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       Vol. IV,  No. 3 - Nov - Dec, 1967 - Page 3

"Flying Cross" UFOs Over Britain

Objects reported as "flying crosses" - usually thought to be errors or optical illusions - have recently been sighted in increasing numbers, especially in the British Isles, where a flurry of UFO reports occurred in October.

One of the most detailed reports, which may explain other "flying cross" sightings, took place at South Dorset, on October 26.  It was about 11:30 a.m. when witness Angus Brooks observed a circular object with one long thin projection in front and three together at the rear.

The strange device flew near Brooks, he reported, then stopped.  As it hovered, two of the rear arms swung to the sides making a cross shape.

After hovering about 22 minutes, the UFO swung the two arms back to the rear and climbed rapidly into the sky.

This is one of six similar reports from England, forwarded by NICAP investigator Julian Hennessey of London, who is in process of forming an English subcommittee.

UK Map of 1967 Flap Locations

Other sightings during the October "flap" included these preliminary reports from Mr. Hennessey:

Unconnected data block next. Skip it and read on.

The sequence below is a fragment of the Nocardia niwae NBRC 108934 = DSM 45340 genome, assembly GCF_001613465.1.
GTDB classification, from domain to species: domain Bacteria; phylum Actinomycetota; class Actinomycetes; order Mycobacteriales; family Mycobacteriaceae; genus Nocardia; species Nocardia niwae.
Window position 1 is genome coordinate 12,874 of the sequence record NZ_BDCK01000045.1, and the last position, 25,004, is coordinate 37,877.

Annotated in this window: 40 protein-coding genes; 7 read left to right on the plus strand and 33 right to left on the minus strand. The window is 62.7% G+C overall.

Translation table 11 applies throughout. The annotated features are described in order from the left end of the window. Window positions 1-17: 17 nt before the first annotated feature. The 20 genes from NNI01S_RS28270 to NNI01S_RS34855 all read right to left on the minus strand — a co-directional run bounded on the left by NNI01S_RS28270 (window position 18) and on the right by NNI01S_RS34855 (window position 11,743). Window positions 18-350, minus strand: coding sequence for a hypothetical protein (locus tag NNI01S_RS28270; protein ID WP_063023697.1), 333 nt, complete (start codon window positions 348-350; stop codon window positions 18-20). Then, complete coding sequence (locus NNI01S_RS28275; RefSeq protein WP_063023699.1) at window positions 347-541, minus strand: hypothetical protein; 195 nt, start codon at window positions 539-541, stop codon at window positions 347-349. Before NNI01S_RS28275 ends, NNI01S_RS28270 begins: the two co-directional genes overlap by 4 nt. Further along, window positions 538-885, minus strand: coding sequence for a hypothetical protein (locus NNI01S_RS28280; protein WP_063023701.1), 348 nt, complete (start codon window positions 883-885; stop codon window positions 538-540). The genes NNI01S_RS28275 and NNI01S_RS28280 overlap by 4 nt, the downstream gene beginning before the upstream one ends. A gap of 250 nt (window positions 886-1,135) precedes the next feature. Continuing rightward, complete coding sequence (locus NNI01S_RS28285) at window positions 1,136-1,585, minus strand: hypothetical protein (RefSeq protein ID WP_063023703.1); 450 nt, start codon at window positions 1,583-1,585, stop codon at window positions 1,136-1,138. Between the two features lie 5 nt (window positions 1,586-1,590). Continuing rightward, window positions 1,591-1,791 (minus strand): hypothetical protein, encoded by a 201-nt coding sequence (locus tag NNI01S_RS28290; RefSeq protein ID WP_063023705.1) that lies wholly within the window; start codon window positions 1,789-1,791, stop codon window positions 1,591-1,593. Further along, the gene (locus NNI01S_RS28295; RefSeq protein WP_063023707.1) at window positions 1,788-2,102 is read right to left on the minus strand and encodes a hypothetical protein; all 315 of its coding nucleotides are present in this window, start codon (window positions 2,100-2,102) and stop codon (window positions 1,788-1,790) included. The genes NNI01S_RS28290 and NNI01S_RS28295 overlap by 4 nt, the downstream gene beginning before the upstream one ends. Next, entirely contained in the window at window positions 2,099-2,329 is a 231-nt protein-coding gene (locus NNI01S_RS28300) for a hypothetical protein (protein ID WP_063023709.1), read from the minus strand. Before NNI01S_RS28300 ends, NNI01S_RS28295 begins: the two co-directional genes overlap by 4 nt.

• October 24, Burton-on-Trent; a black cigar-shaped UFO with a bulbous front and tapered rear;

  • October 25, Bebington, a fast-flying and unlighted object, torpedo-shaped and grayish white in color;

  • October 25, Derby, an oblong Silvery object reported by twelve Rolls Royce employees who saw it speeding across the sky;

  • October 25, an elliptical gold-colored object sighted at high altitude over Aberdeen, Scotland;

  • October 26, Skipton, a large round object with a blue glow, described as "the size of a double-decker bus;"

  • October 26, a car-pacing case near Upton and High Ercall;

  • October 26 or 27, at Bromborough, a round, silvery object which appeared almost to collide head-on with an airplane;
  • October 27, Winchester, a UFO chase by two RAF Lightning jet interceptors.
Detailed reports are expected later.  At last count, Mr. Hennessey was checking more than 50 other sightings, some in Scotland and Ireland, but most in north England or in the south coast area.